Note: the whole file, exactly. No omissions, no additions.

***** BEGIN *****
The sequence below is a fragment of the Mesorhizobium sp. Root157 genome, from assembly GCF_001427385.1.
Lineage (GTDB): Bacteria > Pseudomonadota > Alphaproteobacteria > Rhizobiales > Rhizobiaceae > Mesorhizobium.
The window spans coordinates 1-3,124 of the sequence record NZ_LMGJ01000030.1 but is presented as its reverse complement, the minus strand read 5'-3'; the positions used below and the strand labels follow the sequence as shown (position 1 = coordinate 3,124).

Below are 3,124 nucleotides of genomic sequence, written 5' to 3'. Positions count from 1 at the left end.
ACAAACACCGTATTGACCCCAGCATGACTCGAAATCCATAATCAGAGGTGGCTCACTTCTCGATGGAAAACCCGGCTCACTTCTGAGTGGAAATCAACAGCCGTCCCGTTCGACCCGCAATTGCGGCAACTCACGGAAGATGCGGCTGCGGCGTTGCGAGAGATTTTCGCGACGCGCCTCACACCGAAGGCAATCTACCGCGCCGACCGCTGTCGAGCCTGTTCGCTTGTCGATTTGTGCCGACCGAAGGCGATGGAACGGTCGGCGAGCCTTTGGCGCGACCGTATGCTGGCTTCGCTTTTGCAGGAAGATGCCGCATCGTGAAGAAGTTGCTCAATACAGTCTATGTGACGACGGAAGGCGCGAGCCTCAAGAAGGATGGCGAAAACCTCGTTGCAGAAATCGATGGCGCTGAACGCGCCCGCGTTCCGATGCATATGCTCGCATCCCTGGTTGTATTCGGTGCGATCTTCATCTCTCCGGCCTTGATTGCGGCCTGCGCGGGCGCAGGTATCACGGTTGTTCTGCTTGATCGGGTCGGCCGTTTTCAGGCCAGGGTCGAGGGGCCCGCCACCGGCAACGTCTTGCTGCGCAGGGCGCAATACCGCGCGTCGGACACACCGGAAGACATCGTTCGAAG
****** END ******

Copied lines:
The sequence below is a fragment of the Mesorhizobium sp. Root157 genome, from assembly GCF_001427385.1.
Lineage (GTDB): Bacteria > Pseudomonadota > Alphaproteobacteria > Rhizobiales > Rhizobiaceae > Mesorhizobium.
The window spans coordinates 1-3,124 of the sequence record NZ_LMGJ01000030.1 but is presented as its reverse complement, the minus strand read 5'-3'; the positions used below and the strand labels follow the sequence as shown (position 1 = coordinate 3,124).

Below are 3,124 nucleotides of genomic sequence, written 5' to 3'. Positions count from 1 at the left end.
ACAAACACCGTATTGACCCCAGCATGACTCGAAATCCATAATCAGAGGTGGCTCACTTCTCGATGGAAAACCCGGCTCACTTCTGAGTGGAAATCAACAGCCGTCCCGTTCGACCCGCAATTGCGGCAACTCACGGAAGATGCGGCTGCGGCGTTGCGAGAGATTTTCGCGACGCGCCTCACACCGAAGGCAATCTACCGCGCCGACCGCTGTCGAGCCTGTTCGCTTGTCGATTTGTGCCGACCGAAGGCGATGGAACGGTCGGCGAGCCTTTGGCGCGACCGTATGCTGGCTTCGCTTTTGCAGGAAGATGCCGCATCGTGAAGAAGTTGCTCAATACAGTCTATGTGACGACGGAAGGCGCGAGCCTCAAGAAGGATGGCGAAAACCTCGTTGCAGAAATCGATGGCGCTGAACGCGCCCGCGTTCCGATGCATATGCTCGCATCCCTGGTTGTATTCGGTGCGATCTTCATCTCTCCGGCCTTGATTGCGGCCTGCGCGGGCGCAGGTATCACGGTTGTTCTGCTTGATCGGGTCGGCCGTTTTCAGGCCAGGGTCGAGGGGCCCGCCACCGGCAACGTCTTGCTGCGCAGGGCGCAATACCGCGCGTCGGACACACCGGAAGACATCGTTCGAAG